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John Harbaugh admits Ravens victory over Steelers is "a big deal"

John Harbaugh admits Ravens victory over Steelers is "a big deal"

OWINGS MILLS, Md. -- Some early season NFL victories are more meaningful than others, especially one within your own division, on the road against your biggest rival.

So, after Ravens coach John Harbaugh insisted Monday that Baltimore had already turned its focus toward its next game, he acknowledged that beating Pittsburgh on Sunday night was pretty darn special.

"It's a big deal," Harbaugh declared. "It's a big deal because the road runs through Pittsburgh the last couple of years to win the division. You start with that."

Yes, there's more than one reason why the 26-14 victory was so satisfying to the Ravens (3-1), who moved into a tie with Cincinnati atop the AFC North.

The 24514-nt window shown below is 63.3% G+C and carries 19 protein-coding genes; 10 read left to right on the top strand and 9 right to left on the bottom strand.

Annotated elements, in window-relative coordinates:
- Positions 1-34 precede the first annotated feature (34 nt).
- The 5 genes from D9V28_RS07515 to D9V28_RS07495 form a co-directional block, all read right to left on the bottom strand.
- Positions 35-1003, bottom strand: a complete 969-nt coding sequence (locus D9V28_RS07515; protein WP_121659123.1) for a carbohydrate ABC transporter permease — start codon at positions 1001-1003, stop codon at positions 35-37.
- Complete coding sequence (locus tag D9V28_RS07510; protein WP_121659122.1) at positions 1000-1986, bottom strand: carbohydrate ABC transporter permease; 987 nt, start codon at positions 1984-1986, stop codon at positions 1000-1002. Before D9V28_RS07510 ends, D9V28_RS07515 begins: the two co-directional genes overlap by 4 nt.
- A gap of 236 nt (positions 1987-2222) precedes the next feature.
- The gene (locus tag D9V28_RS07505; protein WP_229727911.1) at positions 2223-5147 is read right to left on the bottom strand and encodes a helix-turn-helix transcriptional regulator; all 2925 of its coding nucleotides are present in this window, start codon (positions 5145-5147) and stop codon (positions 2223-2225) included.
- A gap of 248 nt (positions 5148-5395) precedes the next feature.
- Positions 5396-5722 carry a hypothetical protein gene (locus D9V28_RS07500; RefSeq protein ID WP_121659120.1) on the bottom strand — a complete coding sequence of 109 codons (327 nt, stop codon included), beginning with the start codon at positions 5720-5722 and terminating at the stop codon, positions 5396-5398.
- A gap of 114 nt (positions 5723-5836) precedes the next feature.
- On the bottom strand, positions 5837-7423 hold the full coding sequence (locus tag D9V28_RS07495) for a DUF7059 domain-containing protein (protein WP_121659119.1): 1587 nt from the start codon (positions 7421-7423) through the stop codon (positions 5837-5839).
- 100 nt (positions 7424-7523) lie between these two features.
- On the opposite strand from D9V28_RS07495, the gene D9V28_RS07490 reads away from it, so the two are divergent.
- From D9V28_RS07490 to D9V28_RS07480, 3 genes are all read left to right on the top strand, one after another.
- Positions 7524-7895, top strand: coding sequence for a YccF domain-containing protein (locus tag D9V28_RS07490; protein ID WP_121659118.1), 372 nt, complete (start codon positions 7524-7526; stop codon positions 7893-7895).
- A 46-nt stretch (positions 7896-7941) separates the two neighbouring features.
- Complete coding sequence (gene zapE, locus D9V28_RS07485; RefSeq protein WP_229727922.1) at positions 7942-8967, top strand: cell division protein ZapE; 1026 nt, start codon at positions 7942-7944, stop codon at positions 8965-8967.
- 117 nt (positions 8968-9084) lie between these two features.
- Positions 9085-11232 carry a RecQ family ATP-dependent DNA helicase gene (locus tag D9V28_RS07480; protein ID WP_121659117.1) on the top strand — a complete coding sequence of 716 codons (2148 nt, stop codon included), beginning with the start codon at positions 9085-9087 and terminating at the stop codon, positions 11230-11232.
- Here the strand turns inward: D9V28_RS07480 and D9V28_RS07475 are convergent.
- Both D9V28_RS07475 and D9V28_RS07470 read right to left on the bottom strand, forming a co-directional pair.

"You have to win division games to win the division. That's the next thing," Harbaugh said. "And it's the Steelers. We hadn't beaten them three games in a row and three years in a row there. So to go up there and win means a lot to us."

Pittsburgh has captured the last two AFC North titles and three of the last four, earning a wild-card berth with its second-place finish in 2015.

The Ravens, on the other hand, have gone three straight years without a playoff berth. Perhaps this victory could serve as a step in that direction.

"What a freaking win. Wow," said safety Eric Weddle, now in his third year with Baltimore. "We talk about all the time: You can't become a true Raven until you win in Pittsburgh, so I've officially become a Raven. What a great team win, from the offense controlling the clock, to making big plays (and) our defense shutting them out in the second half."

Not to mention solid play by the special teams. Justin Tucker accounted for all the game's points in the second half after the Steelers rallied from a 14-0 deficit to pull even at halftime.

It all added up to a feel-good victory that made Monday in Baltimore a bit easier to tolerate.